(b) Burrow's solution--aluminum acetate solution; similar to boric acid
but is less effective in preventing the growth of bacteria. It is more drying.
(c) Milk and lime water--used around the eyes or genitalia as a
soothing, cold solution.
(d) Hypertonic magnesium sulfate solution--provides drainage and
reduces swelling and inflammation.
(e) Boric acid solution--used for inflamed, superficial infections.
(f) Silver nitrate solution--an astringent (causes tissues to contract and
reduces drainage) that kills bacteria and fungi.
(g) Vleminchx's solution--saturated lime solution which kills bacteria
(4) Soothing baths are used when the skin problem is over a large area of
the body and most frequently when the skin lesions itch; for example, chicken pox
lesions. In addition to reducing itching, baths can be used for weeping, oozing
erythematous (red) eruptions. Keep the water at a comfortable temperature, and avoid
hot baths. A hot bath can burn the patient. Also, be sure to use a bath mat because
medications used in the water may make the bathtub slippery. Substances used in
baths include oatmeal, aveeno, and cornstarch. Such substances have a cooling and
drying effect on the skin and reduce the itching.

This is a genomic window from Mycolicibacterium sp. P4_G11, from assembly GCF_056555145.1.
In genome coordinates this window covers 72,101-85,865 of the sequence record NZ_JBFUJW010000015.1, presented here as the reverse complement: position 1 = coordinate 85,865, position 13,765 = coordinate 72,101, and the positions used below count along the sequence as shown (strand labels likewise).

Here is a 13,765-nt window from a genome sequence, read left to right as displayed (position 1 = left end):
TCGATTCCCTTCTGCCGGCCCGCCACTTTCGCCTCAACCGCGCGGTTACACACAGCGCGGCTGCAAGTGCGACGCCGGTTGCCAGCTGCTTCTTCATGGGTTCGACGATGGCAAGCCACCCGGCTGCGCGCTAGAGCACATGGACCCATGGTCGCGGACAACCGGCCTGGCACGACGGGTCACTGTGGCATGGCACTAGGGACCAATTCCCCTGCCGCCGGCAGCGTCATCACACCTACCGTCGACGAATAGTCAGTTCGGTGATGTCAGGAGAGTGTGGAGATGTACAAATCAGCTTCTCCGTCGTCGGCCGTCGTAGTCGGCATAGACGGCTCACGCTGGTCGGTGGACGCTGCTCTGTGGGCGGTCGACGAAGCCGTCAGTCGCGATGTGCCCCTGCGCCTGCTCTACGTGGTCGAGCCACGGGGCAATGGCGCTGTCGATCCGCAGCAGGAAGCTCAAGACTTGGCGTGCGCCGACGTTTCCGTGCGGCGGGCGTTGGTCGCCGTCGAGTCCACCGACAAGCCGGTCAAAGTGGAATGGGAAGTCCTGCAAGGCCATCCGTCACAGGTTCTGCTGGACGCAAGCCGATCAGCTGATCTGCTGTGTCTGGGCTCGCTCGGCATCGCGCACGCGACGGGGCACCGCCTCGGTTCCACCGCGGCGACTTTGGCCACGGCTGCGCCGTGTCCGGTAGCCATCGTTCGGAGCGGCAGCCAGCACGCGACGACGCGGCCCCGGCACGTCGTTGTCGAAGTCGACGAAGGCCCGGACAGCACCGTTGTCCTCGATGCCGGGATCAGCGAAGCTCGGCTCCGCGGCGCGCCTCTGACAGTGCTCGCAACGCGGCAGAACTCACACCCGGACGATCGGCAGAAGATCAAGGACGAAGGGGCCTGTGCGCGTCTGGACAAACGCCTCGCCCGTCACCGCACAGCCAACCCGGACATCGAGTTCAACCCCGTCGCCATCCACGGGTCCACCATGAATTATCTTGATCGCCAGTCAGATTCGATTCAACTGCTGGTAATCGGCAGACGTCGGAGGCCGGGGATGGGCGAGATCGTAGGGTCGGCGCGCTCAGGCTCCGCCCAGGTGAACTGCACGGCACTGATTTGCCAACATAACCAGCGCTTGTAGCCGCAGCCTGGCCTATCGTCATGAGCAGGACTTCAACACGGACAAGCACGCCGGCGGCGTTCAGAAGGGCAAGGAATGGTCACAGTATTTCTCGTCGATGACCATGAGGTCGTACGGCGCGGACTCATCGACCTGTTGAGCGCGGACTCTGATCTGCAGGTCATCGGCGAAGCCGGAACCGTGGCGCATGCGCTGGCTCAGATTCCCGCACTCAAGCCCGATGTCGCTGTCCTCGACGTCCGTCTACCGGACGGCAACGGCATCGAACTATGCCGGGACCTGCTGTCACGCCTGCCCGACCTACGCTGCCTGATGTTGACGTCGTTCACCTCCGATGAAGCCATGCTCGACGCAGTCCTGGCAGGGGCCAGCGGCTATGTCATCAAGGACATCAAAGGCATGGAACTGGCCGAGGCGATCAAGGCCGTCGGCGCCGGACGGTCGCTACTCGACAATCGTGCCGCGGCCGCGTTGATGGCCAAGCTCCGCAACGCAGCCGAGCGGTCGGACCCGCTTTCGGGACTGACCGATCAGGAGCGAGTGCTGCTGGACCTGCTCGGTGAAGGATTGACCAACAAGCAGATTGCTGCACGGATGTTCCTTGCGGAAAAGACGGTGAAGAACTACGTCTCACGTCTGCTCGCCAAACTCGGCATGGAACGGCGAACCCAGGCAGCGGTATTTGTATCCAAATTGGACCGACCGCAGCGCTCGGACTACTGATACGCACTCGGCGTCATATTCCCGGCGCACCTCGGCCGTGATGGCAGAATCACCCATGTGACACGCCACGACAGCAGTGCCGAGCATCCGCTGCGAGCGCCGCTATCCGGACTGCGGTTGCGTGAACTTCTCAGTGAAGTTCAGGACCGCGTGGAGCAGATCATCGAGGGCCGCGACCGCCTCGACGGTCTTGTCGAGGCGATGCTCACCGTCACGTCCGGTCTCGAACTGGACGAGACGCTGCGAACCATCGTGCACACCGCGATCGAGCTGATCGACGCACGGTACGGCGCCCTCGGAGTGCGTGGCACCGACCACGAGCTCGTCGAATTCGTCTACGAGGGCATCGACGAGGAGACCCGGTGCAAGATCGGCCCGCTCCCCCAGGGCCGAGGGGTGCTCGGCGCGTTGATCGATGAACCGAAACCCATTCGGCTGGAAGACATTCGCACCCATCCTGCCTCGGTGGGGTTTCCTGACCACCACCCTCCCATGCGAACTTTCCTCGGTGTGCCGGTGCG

b. Powders. Powders are used when there is a need to increase evaporation
(dry the affected area), reduce friction, provide antipruritic (relieve itching) and cooling
sensations, absorbent, drying effect, or for fungal infections. Zinc oxide, talc
(magnesium silicate), and titanium dioxide are powders which reduce friction and
absorb moisture. Powder should not be used if the patient is hypersensitive or has
oozing skin surface. An oozing skin surface causes powder to cake and actually
promotes bacterial growth. There are some side effects to powders. The starch in the
powder can cause overgrowth albicans (a yeast-like fungi most commonly responsible
for infections such as thrush and vaginitis). Talc, a useful protection for skin irritations
such as prickly heat and diaper rash, should not be applied to healing wounds; the talc
can cause severe granulomatous reactions (the formation of small, rounded, fleshy
masses on the surface of a healing wound).
c. Shake Lotions. A solution or suspension of medication is the definition of a
shake lotion. The name, shake lotion, comes from the fact that the solution is fine
powders suspended in liquid and must be shaken thoroughly before use. The
advantages of using medicated shake lotions are that they are easy to apply and stick
well to the skin area. A disadvantage of shake lotions is that they may dry too much
when applied to acute lesions. Also, shake lotions do not penetrate thickened chronic
lesions as well as creams or ointments. A common shake lotion is calamine lotion.
Once pink because of iron salts present as impurities, calamine lotion is now prepared
from zinc oxide and prepared calamine.